ISLAMABAD: Poverty ratio dropped to 29.5 percent in the country in 2013-14, plunging from 64.3 percent in 2001 and despite changing the calculation methodology, the poverty showed a declining trend, said Finance Minister Ishaq Dar while launching the Economic Survey.
This translated into almost one-third of the country’s population living below the new poverty line.
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According to him, the new poverty methodology was closer to ground realities, as it captured the impact of social indicators on households.
In absolute terms, 59 million people are now being recognised as poor against the earlier figure of 20 million.
Pakistan shifted from a formula based on food energy intake to one based on the cost of basic needs, making the definition of ‘poor’ more realistic.
However, the government kept the definition of unemployment, which has also become obsolete, unchanged: Unemployment rate was recorded at 5.9 percent.
On the basis of the old methodology, the percentage of people living below poverty line fell around 25 percentage points from a high of 34.6% in 2001-02 to 9.3% in 2013-14.
According to the new methodology, the poverty ratio dropped from 64.3% in 2001 to 29.5% in 2013-14. Poverty in rural areas was higher than urban areas. Over one-third of rural population is classified as poor against less than one-fifth in urban centres.
In absolute terms, there are now 7.6 million households below the new poverty line against 3 million households who were considered poor a decade ago.
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Last time, the headcount of poor was calculated in 2001. Since then, ground realities had changed altogether and there had been many structural reforms, liberalisation measures, social safety nets, higher remittances and natural calamities, said the planning minister.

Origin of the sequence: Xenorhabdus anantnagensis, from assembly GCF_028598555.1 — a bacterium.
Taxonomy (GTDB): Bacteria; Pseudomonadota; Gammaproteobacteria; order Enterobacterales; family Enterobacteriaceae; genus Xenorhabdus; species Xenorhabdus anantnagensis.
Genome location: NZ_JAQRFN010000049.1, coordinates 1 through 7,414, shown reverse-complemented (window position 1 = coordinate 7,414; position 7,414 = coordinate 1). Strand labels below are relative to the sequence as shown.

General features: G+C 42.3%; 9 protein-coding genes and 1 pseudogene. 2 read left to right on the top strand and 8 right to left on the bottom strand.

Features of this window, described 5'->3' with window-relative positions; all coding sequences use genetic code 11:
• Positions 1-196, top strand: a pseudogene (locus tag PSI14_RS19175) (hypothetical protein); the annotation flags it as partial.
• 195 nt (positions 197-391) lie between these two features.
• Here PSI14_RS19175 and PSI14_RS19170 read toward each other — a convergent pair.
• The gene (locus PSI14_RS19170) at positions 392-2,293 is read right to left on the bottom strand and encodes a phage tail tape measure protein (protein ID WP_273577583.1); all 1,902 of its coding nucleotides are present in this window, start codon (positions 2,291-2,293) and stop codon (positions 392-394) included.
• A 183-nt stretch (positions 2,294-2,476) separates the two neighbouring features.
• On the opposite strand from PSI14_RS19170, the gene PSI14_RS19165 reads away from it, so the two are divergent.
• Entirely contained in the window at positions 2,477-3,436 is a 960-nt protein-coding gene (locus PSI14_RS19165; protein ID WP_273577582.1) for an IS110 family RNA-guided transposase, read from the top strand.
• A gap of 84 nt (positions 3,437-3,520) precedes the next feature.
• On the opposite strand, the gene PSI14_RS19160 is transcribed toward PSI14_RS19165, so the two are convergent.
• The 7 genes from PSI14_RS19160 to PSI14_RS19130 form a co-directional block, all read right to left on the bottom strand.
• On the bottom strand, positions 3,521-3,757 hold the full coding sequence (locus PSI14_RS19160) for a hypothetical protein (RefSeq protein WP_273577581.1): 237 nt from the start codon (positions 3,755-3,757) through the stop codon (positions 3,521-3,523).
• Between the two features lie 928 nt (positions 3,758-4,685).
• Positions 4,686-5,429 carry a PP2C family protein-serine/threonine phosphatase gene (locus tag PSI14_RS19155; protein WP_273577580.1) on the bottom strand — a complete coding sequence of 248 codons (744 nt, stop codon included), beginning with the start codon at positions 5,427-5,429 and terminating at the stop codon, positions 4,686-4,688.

He said the government had decided to set the reference group – the basket of food and non-food items on which poverty is calculated – at 10-40%.
“Setting aside politics, we are committing ourselves to a greater challenge because continuing with the 2001 poverty line would have tagged roughly 20 million people as poor and the readjustment raises it to 60 million, so we are raising the bar for ourselves.”
The concept of Multidimensional Poverty recognises poverty as being a multi-faceted phenomenon that constitutes multiple aspects of deprivation.
According to the United Nations multi-dimensional poverty formula, more than half of the country’s population, 54.6% to be precise, lived below poverty line in rural areas, 9.3 % in urban from an overall 38.8 % at the national level.
Punjab (31.5 %) has the lowest multidimensional poverty while Balochistan (71%) has the highest incidence.
Published in The Express Tribune, June 3rd, 2016.